Bunge Ltd The company reported a $125 million mark-to-market loss in August on a position in soybeans that bet a China trade war would be averted. Bunge’s profits then plunged in the fourth quarter as a temporary truce with China caused soybean prices to fall and slashed the value of its Brazilian soybean inventory by $125 million.

Cargill Inc

Commodities trader Cargill said in March that U.S.-China trade tensions and other supply chain disruptions continued to drag on earnings in origination and processing, the company’s primary grain-trading unit.

STEEL

Nucor Corp

No.1 U.S. steel producer Nucor Corp posted record earnings and shipped a record amount of steel in 2018, benefiting from the tariffs.

But the company last month forecast first-quarter profit below Wall Street estimates, citing lower average selling prices of steel sheets and delay in shipments to customers in the construction sector.

The tariffs imposed by the Trump administration on steel imports, mainly from China, have increased domestic production, leading to a drop in steel prices.

JBS SA

Brazil’s JBS, the world’s largest meatpacker, has been able to boost meat exports to China as the tensions between the Washington and Beijing escalated. The company’s share of exports to China rose to more than 24 percent last year vs under 21 percent in 2016 and 2017.

Louis Dreyfus Company

The global agricultural commodity merchant said that trading opportunities created by the U.S.-Chinese trade dispute boosted its soybean business last year.

The company posted record soybean export volumes from Brazil , boosting profits 12 percent vs the previous year.

Reporting by Chris Prentice and Timothy Aeppel in New York, Ana Mano in Sao Paulo, Karl Plume and P.J. Huffstutter in Chicago, Ankit Ajmera and Arathy Nair in Bengaluru, Joe White in Detroit and Stephen Nellis in San Francisco; Editing by Cynthia Osterman

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China Signals It Is Willing to Return to Trade Talks With U.S. – The Wall Street Journal

China Signals It Is Willing to Return to Trade Talks With U.S. – The Wall Street Journal

BEIJING—After weeks of escalating trade tensions with the U.S., China modulated its rhetoric, suggesting negotiations remain a priority and laying out conditions for doing so.

A government policy paper on trade issues with the U.S. released Sunday accused Washington of scuttling the negotiations, which broke down in all but name last month. It said the Trump administration’s “America First” program and use of tariffs are harming the global economy and that China wouldn’t shy away from a trade war if need be.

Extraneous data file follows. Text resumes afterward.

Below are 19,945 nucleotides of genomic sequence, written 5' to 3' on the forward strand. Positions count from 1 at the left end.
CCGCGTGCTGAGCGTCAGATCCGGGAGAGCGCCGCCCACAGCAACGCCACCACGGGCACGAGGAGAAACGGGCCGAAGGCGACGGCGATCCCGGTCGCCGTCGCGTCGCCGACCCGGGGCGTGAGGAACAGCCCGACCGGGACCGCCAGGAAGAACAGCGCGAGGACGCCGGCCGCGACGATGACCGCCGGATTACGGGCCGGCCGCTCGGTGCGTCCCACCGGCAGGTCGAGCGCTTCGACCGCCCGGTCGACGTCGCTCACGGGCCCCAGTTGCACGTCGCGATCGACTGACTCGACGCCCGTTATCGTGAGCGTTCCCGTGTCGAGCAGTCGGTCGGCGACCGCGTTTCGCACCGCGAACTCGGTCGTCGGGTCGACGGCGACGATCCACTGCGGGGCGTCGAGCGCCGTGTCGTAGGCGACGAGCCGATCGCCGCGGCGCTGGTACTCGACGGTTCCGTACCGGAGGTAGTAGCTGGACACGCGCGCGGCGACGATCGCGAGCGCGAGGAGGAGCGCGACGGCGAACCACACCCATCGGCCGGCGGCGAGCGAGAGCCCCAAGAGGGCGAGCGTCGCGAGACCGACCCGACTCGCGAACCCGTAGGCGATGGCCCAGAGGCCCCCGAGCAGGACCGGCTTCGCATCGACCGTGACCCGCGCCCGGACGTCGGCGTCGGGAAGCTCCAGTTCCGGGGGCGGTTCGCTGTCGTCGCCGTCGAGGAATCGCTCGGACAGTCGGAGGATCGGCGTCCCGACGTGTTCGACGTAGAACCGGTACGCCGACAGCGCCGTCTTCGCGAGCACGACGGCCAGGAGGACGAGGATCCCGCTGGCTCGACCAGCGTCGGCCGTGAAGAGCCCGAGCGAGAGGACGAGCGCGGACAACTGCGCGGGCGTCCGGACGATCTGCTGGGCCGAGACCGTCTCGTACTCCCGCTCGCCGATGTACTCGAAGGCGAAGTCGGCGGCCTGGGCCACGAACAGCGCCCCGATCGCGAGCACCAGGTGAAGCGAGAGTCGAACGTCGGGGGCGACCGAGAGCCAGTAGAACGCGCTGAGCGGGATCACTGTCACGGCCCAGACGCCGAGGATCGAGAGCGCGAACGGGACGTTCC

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Acting Defense Chief Tries to Cool Hostilities with China as Trade War Heats Up – The New York Times

Acting Defense Chief Tries to Cool Hostilities with China as Trade War Heats Up – The New York Times

Asia Pacific|Acting Defense Chief Tries to Cool Hostilities With China as Trade War Heats Up

Image

Acting Defense Secretary Patrick Shanahan with his Chinese counterpart, Wei Fenghe, on Friday in Singapore.CreditCreditLolita Baldor/Associated Press

SINGAPORE — Acting Defense Secretary Patrick Shanahan sought to lower the temperature on the Trump administration’s stew of hostilities with China on Friday, saying it was imperative to look for ways for the two competing militaries to “create upside” in their relationship, even in the middle of a trade war.

Mr. Shanahan barely mentioned China by name during a speech to a gathering of Asian military officials on Saturday, although he warned Beijing that “behavior that erodes other nations’ sovereignty and sows distrust of China’s intentions” should stop, in a clear reference to China’s militarization of disputed islands in the South China Sea.

“The United States does not seek conflict, but we know that having the capability to win wars is the best way to deter them,” Mr. Shanahan said. At the same time of Mr. Shanahan’s speech, the Pentagon released a report criticizing what it characterized as China’s aggressive moves in the region.